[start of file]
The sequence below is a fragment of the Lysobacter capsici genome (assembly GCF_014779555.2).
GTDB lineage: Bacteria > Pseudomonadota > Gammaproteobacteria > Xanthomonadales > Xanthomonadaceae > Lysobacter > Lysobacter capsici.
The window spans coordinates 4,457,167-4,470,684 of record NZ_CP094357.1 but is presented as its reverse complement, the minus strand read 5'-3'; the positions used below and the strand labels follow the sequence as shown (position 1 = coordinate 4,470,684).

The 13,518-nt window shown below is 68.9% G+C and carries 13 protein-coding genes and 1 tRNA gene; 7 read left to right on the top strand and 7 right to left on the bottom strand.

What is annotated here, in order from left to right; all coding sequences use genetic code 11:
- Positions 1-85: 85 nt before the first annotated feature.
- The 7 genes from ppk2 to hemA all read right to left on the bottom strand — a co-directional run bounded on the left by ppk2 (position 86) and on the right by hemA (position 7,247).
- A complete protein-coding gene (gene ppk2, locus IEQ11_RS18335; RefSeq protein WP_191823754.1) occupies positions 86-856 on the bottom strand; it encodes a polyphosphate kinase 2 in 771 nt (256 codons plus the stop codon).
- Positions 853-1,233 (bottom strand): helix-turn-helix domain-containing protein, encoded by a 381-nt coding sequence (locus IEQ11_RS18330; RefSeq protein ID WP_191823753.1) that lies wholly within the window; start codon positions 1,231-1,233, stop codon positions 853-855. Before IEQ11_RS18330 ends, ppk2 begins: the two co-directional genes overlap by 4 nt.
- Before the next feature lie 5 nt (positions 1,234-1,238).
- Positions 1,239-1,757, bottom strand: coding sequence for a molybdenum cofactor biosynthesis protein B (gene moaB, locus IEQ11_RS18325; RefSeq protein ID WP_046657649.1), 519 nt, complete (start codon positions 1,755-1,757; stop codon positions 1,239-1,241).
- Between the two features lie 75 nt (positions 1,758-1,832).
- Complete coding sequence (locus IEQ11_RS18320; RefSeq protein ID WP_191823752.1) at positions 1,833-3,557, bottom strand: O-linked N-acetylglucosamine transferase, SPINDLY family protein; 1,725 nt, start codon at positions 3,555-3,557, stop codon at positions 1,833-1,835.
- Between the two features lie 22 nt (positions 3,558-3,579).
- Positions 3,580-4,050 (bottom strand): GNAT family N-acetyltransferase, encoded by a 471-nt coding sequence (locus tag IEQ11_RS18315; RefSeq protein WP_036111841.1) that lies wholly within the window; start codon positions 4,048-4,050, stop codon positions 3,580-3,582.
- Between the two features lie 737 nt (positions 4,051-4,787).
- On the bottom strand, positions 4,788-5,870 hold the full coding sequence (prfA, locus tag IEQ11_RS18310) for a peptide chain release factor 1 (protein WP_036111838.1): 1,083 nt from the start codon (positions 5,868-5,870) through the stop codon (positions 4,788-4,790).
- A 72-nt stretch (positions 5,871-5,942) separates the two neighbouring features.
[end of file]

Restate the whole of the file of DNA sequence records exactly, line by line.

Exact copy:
The sequence below is a fragment of the Lysobacter capsici genome (assembly GCF_014779555.2).
GTDB lineage: Bacteria > Pseudomonadota > Gammaproteobacteria > Xanthomonadales > Xanthomonadaceae > Lysobacter > Lysobacter capsici.
The window spans coordinates 4,457,167-4,470,684 of record NZ_CP094357.1 but is presented as its reverse complement, the minus strand read 5'-3'; the positions used below and the strand labels follow the sequence as shown (position 1 = coordinate 4,470,684).

The 13,518-nt window shown below is 68.9% G+C and carries 13 protein-coding genes and 1 tRNA gene; 7 read left to right on the top strand and 7 right to left on the bottom strand.

What is annotated here, in order from left to right; all coding sequences use genetic code 11:
- Positions 1-85: 85 nt before the first annotated feature.
- The 7 genes from ppk2 to hemA all read right to left on the bottom strand — a co-directional run bounded on the left by ppk2 (position 86) and on the right by hemA (position 7,247).
- A complete protein-coding gene (gene ppk2, locus IEQ11_RS18335; RefSeq protein WP_191823754.1) occupies positions 86-856 on the bottom strand; it encodes a polyphosphate kinase 2 in 771 nt (256 codons plus the stop codon).
- Positions 853-1,233 (bottom strand): helix-turn-helix domain-containing protein, encoded by a 381-nt coding sequence (locus IEQ11_RS18330; RefSeq protein ID WP_191823753.1) that lies wholly within the window; start codon positions 1,231-1,233, stop codon positions 853-855. Before IEQ11_RS18330 ends, ppk2 begins: the two co-directional genes overlap by 4 nt.
- Before the next feature lie 5 nt (positions 1,234-1,238).
- Positions 1,239-1,757, bottom strand: coding sequence for a molybdenum cofactor biosynthesis protein B (gene moaB, locus IEQ11_RS18325; RefSeq protein ID WP_046657649.1), 519 nt, complete (start codon positions 1,755-1,757; stop codon positions 1,239-1,241).
- Between the two features lie 75 nt (positions 1,758-1,832).
- Complete coding sequence (locus IEQ11_RS18320; RefSeq protein ID WP_191823752.1) at positions 1,833-3,557, bottom strand: O-linked N-acetylglucosamine transferase, SPINDLY family protein; 1,725 nt, start codon at positions 3,555-3,557, stop codon at positions 1,833-1,835.
- Between the two features lie 22 nt (positions 3,558-3,579).
- Positions 3,580-4,050 (bottom strand): GNAT family N-acetyltransferase, encoded by a 471-nt coding sequence (locus tag IEQ11_RS18315; RefSeq protein WP_036111841.1) that lies wholly within the window; start codon positions 4,048-4,050, stop codon positions 3,580-3,582.
- Between the two features lie 737 nt (positions 4,051-4,787).
- On the bottom strand, positions 4,788-5,870 hold the full coding sequence (prfA, locus tag IEQ11_RS18310) for a peptide chain release factor 1 (protein WP_036111838.1): 1,083 nt from the start codon (positions 5,868-5,870) through the stop codon (positions 4,788-4,790).
- A 72-nt stretch (positions 5,871-5,942) separates the two neighbouring features.